To improve communication between these parties, many freight management systems now connect their drivers with GPS to a big network and give the managers a real-time view of the shipments. From the design point of view, this means that software needs to be usable not only on a big screen, but also on mobile or tablet directly from the truck. For instance, Optimise logistics, as well as many other FMS, have mobile versions of the app apart from the desktop one.
Collect and analyze data
The visualization of each truck’s route gives us an illusion of control. But then, what can we do with all this information? How to understand the efficiency of all the elements of logistics business when they are spread all over the country or world?
Logistics is all about optimization, and to make thoughtful decisions shippers have to analyze loads of data. Freight platform Convoy provides their clients with huge amounts of data, structured and analyzed. The dashboard of Convoy shows a range of facilities metrics, such as volume, incidentals, and median dwell time.
All this data can be filtered to highlight the most problematic ones, or shown in an elegant scatter plot that shows how the volume of facilities relates to final incidentals. Diving deeper into the masses of information gathered by Convoy, the shipper can find the causes of the incidentals and take measures to prevent them.
Tailor to different kinds of freight
When trying to automate as many processes as possible, it is easy to forget that the cargo is not only measured in weight and volume. There are many requirements for transportation conditions that vary depending on the kind of freight. Some need a special temperature regimen, others — extra protected containers, and so on.
With a large amount of freight procurement software on the market, some companies make customized logistics solutions. For instance, Shipsta, a freight procurement software, focuses on pharma, chemistry, and automotive industries. For clients who need something more specific, they would adapt their services for an additional fee.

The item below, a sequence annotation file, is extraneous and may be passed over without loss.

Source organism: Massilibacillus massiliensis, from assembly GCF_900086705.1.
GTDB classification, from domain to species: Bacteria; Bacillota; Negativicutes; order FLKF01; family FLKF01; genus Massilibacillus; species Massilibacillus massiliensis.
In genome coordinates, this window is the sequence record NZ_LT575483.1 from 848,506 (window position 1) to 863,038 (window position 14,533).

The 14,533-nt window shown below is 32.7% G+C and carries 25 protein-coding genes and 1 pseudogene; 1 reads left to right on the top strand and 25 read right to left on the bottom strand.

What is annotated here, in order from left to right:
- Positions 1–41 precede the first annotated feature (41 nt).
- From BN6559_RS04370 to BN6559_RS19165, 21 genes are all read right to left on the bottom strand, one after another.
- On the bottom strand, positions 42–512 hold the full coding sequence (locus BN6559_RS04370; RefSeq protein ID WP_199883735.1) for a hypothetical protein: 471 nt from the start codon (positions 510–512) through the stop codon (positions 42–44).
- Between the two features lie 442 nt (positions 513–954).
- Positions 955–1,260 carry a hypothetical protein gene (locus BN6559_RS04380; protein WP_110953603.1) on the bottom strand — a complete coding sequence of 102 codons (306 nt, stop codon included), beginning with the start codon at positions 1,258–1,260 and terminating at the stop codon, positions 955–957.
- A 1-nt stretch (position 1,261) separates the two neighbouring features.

Learn from real clients
As you already know, procurement management is not a “competition-free” niche, so there is no sense in building another platform that would be a little different from the others. However, when you are aware of the problems that clients face, you can create something that helps solve them better than the competitors do.
Let’s take as an example FreightTender. This is a platform for management of the whole tendering process, from freight sourcing to validating tender data and processing transactions. This product had seemingly everything that shippers and carriers needed for their work. However, there were some moments in this process that needed improvements.
That is how the idea of TendrX was born: a platform that helps shippers and carriers get to know each other and establish initial contact. This product is addressing the problem that we have mentioned previously, the lack of trust between the two, and provides an advanced logistics solution to it.
This platform complements FreightTender: before placing a tender, shippers make information requests to carriers, see their experience, working conditions, and so on. Based on this information, they shortlist the ones that seem more reliable and can invite them to participate in future tenders.
All the trusted carriers can be grouped, so that in the future, you can easily reach the ones that you can contact for a specific type of freight, for example.